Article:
The does got brought up to the front pen to strip it clean of anything that grew in the last few weeks. It wasn't much, but it's something to keep them busy and get some nutrition and enjoyment out of.

Putting everyone away went...okay.

Max, one of the lamancha bucklings got separated from his "mommy" Buggy (buck) so he ran around the yard in a tizzy. I bought Max half grown, and his breeder did not waste attention on him so catching him involved bringing "mommy" back out and tying him in the barn in sight and the two of them reuniting.

When putting up the does Ava decided to try to bite me all the way back so she got "knee butted" more than I wish I had to. I put her back up for sale, btw.

Bailey, the LGD meanwhile had to be locked in a stall because she's a food bully-only other animals food, that is. She could care less about her own. It's only good if something else wants it.

And that's life tonight.
...oh, and the Muscovy refused to go in again tonight. Hope my husband has better luck when they realize there's no food out there, no more water with pools dumped. This set of ducks kind of sucks. Grow up or die, I guess.
 

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I forgot to mention I had a lady come to buy a few pekins later last night-a local vet tech. I've decided to scale back for the winter. She raises alpine goats, but only the does and uses them for milk and brush control. Bailey started going off while we were back there and I told her we got coyotes and bears and things so we'll pay attention to the dog and avoid where she's barking. She responded that that was good and by telling me that last year SHE had a bear break into her goat pen and kill and eat one of her goats and she lives 10-20 minutes from here in Lunenburg. Mass Fish and Wildlife's response was to open an "inquiry" (huh?). Meanwhile the bear moved on and is still in her area, lesson learned, goats are tasty and free food, inquiry let go. So yes, no relocation, no real help with their with anything, and most of all she's close enough to neighbors she can't defend her animals even if she did have a gun big enough to kill or be a deterrent to bears. And if you ask me, that's how you train wildlife to become dangerous. I kind of wonder if it was the bear, also in Lunenburg or Fitchburg or something, which are near to each other, that was chasing people around that eventually got relocated to western mass after months of doing so and several close calls. I'm kind of sick of hearing about bears and other wildlife and what officials are willing to stand by and watch. The lady was very resigned to "that's just the way it is" and had given up. It was sad.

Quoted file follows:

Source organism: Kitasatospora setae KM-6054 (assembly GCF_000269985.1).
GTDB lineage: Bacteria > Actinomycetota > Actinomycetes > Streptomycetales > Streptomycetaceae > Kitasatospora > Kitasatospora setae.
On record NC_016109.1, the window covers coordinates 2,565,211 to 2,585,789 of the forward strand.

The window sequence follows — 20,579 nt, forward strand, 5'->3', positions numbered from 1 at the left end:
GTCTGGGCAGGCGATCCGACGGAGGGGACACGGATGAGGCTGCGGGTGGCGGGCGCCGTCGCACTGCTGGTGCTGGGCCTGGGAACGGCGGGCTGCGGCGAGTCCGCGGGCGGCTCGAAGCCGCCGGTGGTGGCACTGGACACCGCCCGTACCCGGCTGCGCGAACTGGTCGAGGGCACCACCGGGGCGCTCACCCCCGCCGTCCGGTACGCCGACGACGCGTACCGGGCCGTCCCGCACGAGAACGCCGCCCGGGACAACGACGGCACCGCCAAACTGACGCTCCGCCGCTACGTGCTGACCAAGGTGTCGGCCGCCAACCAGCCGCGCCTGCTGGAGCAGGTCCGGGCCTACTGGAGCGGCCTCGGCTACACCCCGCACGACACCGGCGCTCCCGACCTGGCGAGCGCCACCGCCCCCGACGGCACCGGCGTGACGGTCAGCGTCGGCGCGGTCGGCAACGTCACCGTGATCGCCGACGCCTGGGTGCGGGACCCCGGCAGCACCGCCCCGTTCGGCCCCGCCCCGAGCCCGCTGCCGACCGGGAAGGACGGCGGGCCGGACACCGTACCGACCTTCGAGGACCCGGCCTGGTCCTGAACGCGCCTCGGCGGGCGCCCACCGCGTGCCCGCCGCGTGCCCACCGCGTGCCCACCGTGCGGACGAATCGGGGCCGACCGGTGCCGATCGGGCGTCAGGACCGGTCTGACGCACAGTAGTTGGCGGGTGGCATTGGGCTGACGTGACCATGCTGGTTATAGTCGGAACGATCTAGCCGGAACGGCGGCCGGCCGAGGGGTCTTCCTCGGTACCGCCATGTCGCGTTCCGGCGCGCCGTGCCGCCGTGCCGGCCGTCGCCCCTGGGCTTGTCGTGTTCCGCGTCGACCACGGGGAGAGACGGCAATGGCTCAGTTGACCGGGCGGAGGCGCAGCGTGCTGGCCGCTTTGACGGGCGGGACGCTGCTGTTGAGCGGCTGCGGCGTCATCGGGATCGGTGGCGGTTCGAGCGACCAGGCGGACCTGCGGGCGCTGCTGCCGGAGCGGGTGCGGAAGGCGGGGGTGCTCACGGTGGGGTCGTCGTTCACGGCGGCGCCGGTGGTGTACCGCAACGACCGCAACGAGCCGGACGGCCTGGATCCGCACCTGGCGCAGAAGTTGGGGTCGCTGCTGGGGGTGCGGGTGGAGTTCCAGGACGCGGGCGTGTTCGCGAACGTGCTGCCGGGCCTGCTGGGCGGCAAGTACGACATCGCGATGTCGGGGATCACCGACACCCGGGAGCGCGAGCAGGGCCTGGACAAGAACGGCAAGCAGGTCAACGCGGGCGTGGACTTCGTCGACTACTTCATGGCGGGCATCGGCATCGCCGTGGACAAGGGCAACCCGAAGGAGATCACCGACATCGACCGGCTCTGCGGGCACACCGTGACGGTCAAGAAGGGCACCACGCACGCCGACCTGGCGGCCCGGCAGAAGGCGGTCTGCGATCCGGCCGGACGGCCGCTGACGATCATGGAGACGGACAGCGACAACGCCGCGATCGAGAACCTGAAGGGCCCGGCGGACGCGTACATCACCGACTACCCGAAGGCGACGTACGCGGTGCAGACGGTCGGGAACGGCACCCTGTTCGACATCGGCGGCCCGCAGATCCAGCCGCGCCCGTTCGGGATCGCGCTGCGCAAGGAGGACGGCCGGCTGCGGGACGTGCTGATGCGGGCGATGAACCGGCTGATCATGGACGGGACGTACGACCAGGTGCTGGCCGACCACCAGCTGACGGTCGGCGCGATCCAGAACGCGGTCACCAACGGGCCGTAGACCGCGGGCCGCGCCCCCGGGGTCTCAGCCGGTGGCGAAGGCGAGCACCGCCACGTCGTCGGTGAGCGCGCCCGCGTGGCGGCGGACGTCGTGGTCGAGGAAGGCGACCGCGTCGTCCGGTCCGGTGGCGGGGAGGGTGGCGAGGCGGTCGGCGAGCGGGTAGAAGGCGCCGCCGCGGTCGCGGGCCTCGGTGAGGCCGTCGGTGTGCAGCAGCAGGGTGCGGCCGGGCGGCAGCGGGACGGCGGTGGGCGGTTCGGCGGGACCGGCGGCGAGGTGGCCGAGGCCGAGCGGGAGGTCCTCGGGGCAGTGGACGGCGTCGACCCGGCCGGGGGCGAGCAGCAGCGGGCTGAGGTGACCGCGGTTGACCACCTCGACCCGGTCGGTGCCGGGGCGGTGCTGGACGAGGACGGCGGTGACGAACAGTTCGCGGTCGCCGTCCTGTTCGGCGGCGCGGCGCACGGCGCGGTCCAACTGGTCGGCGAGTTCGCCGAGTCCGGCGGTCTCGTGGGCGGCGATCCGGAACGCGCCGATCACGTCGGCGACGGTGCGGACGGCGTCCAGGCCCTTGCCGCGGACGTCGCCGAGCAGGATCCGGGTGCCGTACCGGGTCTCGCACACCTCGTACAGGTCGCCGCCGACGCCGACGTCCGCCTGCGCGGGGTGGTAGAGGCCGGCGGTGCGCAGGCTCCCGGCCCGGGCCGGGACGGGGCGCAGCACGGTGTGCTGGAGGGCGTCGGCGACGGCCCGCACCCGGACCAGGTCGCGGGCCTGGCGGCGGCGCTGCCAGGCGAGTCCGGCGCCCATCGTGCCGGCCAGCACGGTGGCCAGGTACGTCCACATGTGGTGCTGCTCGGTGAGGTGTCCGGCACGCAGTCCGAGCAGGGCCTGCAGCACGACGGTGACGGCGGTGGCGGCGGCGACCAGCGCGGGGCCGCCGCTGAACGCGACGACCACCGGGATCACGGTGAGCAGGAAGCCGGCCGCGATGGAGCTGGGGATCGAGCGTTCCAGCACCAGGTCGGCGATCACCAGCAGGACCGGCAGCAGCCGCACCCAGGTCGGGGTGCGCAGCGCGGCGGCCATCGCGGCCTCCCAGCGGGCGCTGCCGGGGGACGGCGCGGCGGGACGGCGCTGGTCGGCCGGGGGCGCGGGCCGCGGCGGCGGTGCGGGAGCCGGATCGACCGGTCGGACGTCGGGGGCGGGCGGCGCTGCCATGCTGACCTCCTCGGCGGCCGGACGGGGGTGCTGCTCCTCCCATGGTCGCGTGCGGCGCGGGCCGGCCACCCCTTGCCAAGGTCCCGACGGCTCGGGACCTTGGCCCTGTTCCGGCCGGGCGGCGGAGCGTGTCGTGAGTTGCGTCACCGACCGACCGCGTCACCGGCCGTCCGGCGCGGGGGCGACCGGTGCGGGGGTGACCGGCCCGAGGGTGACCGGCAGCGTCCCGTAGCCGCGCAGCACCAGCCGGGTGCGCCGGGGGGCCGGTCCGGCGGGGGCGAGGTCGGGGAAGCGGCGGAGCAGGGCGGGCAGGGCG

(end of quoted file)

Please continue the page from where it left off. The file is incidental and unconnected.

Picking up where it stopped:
She also asked about our coyotes, and she says the one that came after us early last year was most definitely a coy-wolf. Apparently they're darker in color, and that one was coyote colored/patterned, but darker than I expected. He hasn't come back, btw. Someone probably got ticked off at the right time and finally shot him or he moved on.

It's raining today, so all the goats are staying in their barn pens. Not sure this is going to work long term with the bucks. They need more space. They may have to rough it. :(
I'm starting to feel like my hobbies just dangle meat in front of things I don't want to have around here to endanger my family and I'm expected to let the critters come or just conform like the rest of the suburbanites and give it all up. I should probably scale back on the poultry and prepare to move in the next year or so. The dirt is poor and rocky, the people are anti-child and anti-farm carefully cultivated intentional appearances shoveled aside, and the law is attempting to require me to keep my property a wildlife reserve to invite it and not do anything with my ever land all because we have a drainage ditch designated a wetland running through it and we'd need a lawyer even to start trying to fight it.
Maybe if I move to TN my parents can give me a gun safety/care/firing class I actually am satisfied with and i can dispatch critters like my parents do. The dirt is red clay there, but it's open season on coyotes on your land (and possibly period, I don't remember), so things are kept under control, and nobody has bear issues. I'm not looking forward to the idea of moving though. Moving is lousy. Selling a house is lousy. Buying a house is lousy. (Dh's job might improve though, so maybe worth it.)

Oh well. Time to keep trucking.
 
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Mini Horses

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So why are you in your current location? Raised in area, job location, etc?

Yeah, moving is a major life change for many -- especially if far, not just other side of town. But you may have a talk with DH and see if job elsewhere is an option for him and plan from there. Might be a good time to make a life change.

At my stage, only me to ask and satisfy. There is good and bad with that... :old